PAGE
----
Sad and unhappy because it’s full of sad and unhappy characters. Everyone in this book is, to a certain extent, sad and unhappy and that includes, by about page seven, the reader. The principal character is unhappy because her husband has moved into the spare bedroom and won’t explain why. Her daughter is unhappy because her husband is annoying, the husband is unhappy because he is an unappreciated artist, the bloke the principal character meets in the park is unhappy because, oh, I don’t know, either he’s a widower or allergic to trees or something.
There are a couple of toddlers involved.
In fairness, they are not unhappy.
But by Christ they’re irritating.
The toddler also provides the plot driver for the Great Peado Scare.
It has a plot so formulaic that this novel could have been packaged not so much as an e book but rather a powerpoint slide at the sort of desperate conference held at a hotel chosen for its convenient transport links rather than its beauty, where the chef is on the run and the rest of the staff are hoping to be deported back home any day now.
Positives? Well, it’s quite short, and it confirms all the prejudices one might hold about the sort of people who frequent health food shops, but essentially it’s an exercise in grinding frustration unhappy married to a failed attempt at being a novel seeking to examine the relationships of family life across generations and the effect dramatic change can have on what are thought to be certainties. ( )
2 vote macnabbs | Oct 8, 2014 |
If you get nothing else from this book. Think about this quote from the main character's Aunt Norma:
"Sixty is heaven," she had told Jeanie as they sat having tea."The world is done with you, you become to all intents and purposes invisible, particularly if you are a woman. There's childhood, then adult conformity---work, family, responsibility---then just when everyone assumes it's all over and you're on the scrap heap of old age, freedom! You can finally be who you are, not what society wants you to be, not who you think you ought to be." ( )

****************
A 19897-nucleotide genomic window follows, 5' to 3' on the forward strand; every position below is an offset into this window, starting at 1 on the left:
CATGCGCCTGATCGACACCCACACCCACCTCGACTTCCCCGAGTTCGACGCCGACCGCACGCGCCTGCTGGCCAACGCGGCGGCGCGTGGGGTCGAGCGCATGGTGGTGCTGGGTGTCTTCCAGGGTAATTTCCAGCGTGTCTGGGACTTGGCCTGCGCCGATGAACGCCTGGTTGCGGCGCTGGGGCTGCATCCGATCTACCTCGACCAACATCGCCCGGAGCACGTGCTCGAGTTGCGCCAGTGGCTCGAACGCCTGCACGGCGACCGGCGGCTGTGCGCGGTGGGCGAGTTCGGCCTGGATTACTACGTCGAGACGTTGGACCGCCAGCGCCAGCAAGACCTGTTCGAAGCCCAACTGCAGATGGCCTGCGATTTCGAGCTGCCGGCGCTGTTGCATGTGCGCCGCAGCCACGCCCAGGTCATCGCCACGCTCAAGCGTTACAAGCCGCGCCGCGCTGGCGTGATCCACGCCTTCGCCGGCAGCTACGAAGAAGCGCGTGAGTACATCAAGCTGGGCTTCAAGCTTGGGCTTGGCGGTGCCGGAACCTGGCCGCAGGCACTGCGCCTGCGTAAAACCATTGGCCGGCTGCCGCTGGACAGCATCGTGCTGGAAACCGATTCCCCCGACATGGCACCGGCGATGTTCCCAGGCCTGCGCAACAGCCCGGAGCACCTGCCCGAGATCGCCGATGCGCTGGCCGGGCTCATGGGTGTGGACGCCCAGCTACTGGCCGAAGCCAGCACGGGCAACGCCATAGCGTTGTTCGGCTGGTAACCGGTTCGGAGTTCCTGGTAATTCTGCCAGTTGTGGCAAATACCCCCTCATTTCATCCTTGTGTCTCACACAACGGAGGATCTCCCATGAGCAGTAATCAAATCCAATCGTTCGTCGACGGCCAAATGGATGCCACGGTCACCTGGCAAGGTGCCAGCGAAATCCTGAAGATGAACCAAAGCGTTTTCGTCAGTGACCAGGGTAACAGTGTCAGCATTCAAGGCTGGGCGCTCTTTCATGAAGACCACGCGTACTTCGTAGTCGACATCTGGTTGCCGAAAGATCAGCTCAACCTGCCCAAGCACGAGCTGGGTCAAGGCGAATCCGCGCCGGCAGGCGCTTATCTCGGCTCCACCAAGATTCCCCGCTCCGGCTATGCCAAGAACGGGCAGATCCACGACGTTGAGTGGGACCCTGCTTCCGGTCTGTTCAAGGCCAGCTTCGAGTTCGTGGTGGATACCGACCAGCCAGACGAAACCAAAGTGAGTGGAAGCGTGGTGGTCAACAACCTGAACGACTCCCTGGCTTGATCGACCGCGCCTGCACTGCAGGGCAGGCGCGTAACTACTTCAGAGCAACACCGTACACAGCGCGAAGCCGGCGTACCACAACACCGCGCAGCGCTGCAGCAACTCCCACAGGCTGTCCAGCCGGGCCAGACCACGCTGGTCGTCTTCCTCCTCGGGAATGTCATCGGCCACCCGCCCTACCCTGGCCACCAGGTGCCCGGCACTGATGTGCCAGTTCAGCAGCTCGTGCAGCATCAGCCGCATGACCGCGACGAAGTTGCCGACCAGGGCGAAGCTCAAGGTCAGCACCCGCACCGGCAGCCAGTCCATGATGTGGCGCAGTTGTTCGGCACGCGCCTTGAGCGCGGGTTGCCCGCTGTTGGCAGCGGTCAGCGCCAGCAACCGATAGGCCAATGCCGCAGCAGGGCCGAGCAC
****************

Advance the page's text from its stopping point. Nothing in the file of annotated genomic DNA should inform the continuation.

debnance | Sep 25, 2014 |
A novel about a woman who begins a love affair at sixty: new literary phenomenon? Invention of a new genre? Well ...

Although I'm not yet (anywhere near!) 60, I wondered what all this 'gran-lit' stuff was about, and thought I really ought to read it. Well, it's the very definition of a 3-star rating: it's OK.

There's a rather cosy, middle-class setting, peopled with characters you know already, because they're the sort of characters who appear in novels like this: financially secure but personally flaky north London types, apparently happy but (oh, I get it!) only apparently so.

The central character, Jean, is 'old' only in the sense that she has has a grown-up daughter and she's been married to the same man for 32 years, but of course she's really just your common-or-garden chick-lit heroine (of the bitter-sweet, rather than the rom-com variety; mental age about 24), but, hey, it says here she's celebrating her 60th birthday.